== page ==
An Embarrassment of Riches11 May 2010
What region of the country has the hottest bluegrass scene? Greater Boston makes its case for the crown of bluegrass capital this week. Let’s see… This Thursday, do you go to the “Banjo Extravaganza” at the National Heritage Museum in Lexington, or do you catch the Della Mae and Sarah Jarosz double bill at Club Passim in Cambridge? If you opt for banjos, you can still catch Della Mae next Tuesday (May 18th) at the great Cantab Lounge in Cambridge, taking in the weekly jam there while you’re at it, or you can listen to them as you cruise Boston Harbor on the “Bluegrass Cruise” (May 15th— click here for a flyer with details). Choose this option and you’ll also be doing a good deed, as the cruise is a fundraiser for the Traditional Music Foundation.
Both Della Mae fiddler Kimber Ludiker and guitarist Courtney Hartman are due to be on that cruise, so in their honor, Cousin Curly offers another tune from this year’s Joe Val Bluegrass Festival, featuring Joe Walsh on mandolin, Hartman on guitar and Ludiker on fiddle…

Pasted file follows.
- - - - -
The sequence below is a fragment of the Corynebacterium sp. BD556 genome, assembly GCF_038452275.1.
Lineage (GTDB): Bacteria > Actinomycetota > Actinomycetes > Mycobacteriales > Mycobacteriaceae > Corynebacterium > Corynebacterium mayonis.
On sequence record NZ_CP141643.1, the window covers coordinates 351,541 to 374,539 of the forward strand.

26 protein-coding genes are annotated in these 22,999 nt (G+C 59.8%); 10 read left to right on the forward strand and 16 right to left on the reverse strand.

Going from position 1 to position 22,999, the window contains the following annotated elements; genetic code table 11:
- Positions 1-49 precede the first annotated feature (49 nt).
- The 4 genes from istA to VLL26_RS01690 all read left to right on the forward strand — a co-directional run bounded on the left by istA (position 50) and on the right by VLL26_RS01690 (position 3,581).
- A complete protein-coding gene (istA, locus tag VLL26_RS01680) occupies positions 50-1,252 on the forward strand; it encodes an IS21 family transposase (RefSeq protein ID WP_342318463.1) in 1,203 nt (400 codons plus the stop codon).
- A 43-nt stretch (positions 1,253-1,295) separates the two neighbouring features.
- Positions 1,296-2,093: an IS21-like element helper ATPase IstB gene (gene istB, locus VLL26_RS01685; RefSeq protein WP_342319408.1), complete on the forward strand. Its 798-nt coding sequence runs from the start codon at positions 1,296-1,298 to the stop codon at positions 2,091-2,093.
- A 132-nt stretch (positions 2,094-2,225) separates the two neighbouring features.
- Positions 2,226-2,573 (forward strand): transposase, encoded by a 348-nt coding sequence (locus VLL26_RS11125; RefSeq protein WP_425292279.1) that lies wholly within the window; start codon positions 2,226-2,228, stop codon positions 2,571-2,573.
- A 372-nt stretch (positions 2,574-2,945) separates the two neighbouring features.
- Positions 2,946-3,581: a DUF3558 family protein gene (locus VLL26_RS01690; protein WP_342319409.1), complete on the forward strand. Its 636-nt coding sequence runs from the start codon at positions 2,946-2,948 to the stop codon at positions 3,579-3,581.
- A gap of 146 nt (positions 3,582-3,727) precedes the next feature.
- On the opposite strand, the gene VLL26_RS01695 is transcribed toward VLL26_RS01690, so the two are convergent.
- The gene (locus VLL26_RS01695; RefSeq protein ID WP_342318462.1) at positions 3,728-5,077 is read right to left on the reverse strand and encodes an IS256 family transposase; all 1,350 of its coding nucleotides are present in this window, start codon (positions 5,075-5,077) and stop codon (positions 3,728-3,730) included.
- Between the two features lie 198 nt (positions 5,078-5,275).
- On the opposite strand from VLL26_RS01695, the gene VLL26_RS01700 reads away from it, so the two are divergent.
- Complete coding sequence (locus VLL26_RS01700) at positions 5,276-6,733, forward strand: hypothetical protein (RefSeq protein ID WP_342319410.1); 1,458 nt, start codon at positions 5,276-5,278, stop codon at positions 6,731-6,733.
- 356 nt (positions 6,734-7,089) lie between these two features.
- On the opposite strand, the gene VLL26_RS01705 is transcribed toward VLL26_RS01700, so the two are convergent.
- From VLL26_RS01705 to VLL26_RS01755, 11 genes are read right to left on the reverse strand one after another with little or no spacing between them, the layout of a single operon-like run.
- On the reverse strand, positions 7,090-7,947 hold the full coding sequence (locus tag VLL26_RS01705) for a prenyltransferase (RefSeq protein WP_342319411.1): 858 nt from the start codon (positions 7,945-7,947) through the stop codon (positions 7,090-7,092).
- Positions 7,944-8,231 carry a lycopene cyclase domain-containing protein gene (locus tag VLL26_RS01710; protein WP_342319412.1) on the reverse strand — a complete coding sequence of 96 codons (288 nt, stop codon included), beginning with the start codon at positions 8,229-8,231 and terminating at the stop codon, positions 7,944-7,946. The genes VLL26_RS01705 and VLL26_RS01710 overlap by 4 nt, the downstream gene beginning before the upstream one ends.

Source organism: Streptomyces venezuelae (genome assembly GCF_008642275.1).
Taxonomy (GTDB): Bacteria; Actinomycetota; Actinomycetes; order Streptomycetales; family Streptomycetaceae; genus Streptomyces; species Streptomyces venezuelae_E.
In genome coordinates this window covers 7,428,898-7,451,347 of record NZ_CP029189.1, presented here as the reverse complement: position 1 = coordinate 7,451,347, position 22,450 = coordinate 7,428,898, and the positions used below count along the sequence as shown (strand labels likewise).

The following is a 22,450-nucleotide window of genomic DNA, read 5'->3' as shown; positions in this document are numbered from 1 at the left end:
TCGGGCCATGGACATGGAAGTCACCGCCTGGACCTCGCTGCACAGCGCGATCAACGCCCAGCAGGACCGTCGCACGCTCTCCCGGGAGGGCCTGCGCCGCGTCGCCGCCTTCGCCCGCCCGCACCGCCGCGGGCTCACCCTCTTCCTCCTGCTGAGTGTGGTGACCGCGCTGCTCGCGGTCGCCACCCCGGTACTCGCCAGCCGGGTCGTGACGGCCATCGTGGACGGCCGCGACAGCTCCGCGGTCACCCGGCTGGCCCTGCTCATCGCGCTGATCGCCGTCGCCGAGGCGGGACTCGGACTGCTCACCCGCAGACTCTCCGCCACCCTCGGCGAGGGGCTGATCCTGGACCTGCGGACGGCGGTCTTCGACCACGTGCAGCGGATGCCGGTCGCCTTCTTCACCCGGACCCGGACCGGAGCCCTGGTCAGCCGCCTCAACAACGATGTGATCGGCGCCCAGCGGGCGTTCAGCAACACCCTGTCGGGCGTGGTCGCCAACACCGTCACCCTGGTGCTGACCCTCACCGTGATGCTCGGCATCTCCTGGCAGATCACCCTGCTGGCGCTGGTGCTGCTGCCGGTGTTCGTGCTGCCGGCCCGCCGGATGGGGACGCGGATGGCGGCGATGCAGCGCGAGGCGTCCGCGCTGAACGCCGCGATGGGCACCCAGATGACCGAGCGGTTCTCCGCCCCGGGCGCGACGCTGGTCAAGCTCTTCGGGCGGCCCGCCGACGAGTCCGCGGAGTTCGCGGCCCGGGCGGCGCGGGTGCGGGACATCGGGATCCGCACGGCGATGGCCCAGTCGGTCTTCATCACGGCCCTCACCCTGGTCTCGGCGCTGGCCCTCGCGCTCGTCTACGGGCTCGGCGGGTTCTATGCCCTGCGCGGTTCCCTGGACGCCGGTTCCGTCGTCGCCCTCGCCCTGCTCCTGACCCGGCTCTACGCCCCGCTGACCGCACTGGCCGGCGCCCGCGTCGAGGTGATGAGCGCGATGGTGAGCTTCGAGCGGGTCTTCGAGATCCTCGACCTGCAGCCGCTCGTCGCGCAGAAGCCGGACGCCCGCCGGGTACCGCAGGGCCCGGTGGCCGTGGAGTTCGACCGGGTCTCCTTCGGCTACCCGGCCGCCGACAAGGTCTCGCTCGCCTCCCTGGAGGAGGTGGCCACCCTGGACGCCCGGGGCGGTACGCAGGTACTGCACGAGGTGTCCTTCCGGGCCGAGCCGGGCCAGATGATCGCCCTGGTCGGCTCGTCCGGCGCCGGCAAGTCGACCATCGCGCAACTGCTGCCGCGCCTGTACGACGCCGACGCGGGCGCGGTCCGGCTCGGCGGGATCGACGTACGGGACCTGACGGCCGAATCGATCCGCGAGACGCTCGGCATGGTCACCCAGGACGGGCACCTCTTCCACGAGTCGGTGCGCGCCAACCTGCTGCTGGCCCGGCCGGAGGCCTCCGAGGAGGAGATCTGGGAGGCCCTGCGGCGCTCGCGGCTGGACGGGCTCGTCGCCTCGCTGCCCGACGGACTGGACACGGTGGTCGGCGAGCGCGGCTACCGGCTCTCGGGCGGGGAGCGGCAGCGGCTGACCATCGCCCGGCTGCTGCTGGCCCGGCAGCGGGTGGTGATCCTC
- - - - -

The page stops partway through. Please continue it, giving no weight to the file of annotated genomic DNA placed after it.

I particularly like the way the players trade fragmentary “micro-solos” in the last run-through of the tune. This lets them both stretch the boundaries of the melody and pull everything together.
This tune, “Billy in the Lowground” is one of the relatively few fiddle tunes in plain ol’ C. I was certain the tune had its origins in the British Isles during the Eighty Years War (“Lowlands” referring to the Netherlands, the House of Orange and all that, you see), but cursory research suggests that I’m off base. I haven’t uncovered a credible explanation for the title, but several sources seem to think the song derives from the Scottish strathspey called “The Braes of Auchtertyre.” But don’t take my word for it: read more on the Fiddler’s Companion website.
Yer Pal— Curly